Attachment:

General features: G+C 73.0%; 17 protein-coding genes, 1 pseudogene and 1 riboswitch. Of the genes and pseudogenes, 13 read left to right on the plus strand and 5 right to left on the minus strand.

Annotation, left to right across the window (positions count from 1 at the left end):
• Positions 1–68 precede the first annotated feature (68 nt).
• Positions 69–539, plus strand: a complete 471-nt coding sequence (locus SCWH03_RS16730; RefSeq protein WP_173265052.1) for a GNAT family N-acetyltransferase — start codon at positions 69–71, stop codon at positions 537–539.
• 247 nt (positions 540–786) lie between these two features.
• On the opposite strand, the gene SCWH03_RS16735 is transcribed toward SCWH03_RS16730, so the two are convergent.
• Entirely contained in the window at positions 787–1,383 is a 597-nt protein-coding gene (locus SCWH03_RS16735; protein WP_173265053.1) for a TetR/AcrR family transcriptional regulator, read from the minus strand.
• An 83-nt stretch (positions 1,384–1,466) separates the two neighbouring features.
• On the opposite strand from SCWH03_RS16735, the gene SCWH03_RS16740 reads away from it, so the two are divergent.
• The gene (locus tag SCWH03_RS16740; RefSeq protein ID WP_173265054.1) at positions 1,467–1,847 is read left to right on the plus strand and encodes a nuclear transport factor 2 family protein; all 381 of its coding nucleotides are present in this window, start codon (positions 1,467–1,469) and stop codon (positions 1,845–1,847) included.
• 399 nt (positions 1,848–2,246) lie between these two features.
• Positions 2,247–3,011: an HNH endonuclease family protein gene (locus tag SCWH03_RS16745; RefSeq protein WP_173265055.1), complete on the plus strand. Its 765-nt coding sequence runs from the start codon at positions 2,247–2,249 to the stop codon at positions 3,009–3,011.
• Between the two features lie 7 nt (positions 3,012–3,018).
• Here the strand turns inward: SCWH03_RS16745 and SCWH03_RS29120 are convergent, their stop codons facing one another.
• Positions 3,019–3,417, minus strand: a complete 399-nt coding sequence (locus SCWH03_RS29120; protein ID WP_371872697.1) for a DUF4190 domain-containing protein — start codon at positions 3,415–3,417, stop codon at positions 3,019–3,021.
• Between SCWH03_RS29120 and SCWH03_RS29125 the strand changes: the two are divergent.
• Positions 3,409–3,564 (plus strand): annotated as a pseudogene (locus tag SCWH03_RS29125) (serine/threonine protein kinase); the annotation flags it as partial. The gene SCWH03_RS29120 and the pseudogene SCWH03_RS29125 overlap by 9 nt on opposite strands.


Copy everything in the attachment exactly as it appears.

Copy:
General features: G+C 73.0%; 17 protein-coding genes, 1 pseudogene and 1 riboswitch. Of the genes and pseudogenes, 13 read left to right on the plus strand and 5 right to left on the minus strand.

Annotation, left to right across the window (positions count from 1 at the left end):
• Positions 1–68 precede the first annotated feature (68 nt).
• Positions 69–539, plus strand: a complete 471-nt coding sequence (locus SCWH03_RS16730; RefSeq protein WP_173265052.1) for a GNAT family N-acetyltransferase — start codon at positions 69–71, stop codon at positions 537–539.
• 247 nt (positions 540–786) lie between these two features.
• On the opposite strand, the gene SCWH03_RS16735 is transcribed toward SCWH03_RS16730, so the two are convergent.
• Entirely contained in the window at positions 787–1,383 is a 597-nt protein-coding gene (locus SCWH03_RS16735; protein WP_173265053.1) for a TetR/AcrR family transcriptional regulator, read from the minus strand.
• An 83-nt stretch (positions 1,384–1,466) separates the two neighbouring features.
• On the opposite strand from SCWH03_RS16735, the gene SCWH03_RS16740 reads away from it, so the two are divergent.
• The gene (locus tag SCWH03_RS16740; RefSeq protein ID WP_173265054.1) at positions 1,467–1,847 is read left to right on the plus strand and encodes a nuclear transport factor 2 family protein; all 381 of its coding nucleotides are present in this window, start codon (positions 1,467–1,469) and stop codon (positions 1,845–1,847) included.
• 399 nt (positions 1,848–2,246) lie between these two features.
• Positions 2,247–3,011: an HNH endonuclease family protein gene (locus tag SCWH03_RS16745; RefSeq protein WP_173265055.1), complete on the plus strand. Its 765-nt coding sequence runs from the start codon at positions 2,247–2,249 to the stop codon at positions 3,009–3,011.
• Between the two features lie 7 nt (positions 3,012–3,018).
• Here the strand turns inward: SCWH03_RS16745 and SCWH03_RS29120 are convergent, their stop codons facing one another.
• Positions 3,019–3,417, minus strand: a complete 399-nt coding sequence (locus SCWH03_RS29120; protein ID WP_371872697.1) for a DUF4190 domain-containing protein — start codon at positions 3,415–3,417, stop codon at positions 3,019–3,021.
• Between SCWH03_RS29120 and SCWH03_RS29125 the strand changes: the two are divergent.
• Positions 3,409–3,564 (plus strand): annotated as a pseudogene (locus tag SCWH03_RS29125) (serine/threonine protein kinase); the annotation flags it as partial. The gene SCWH03_RS29120 and the pseudogene SCWH03_RS29125 overlap by 9 nt on opposite strands.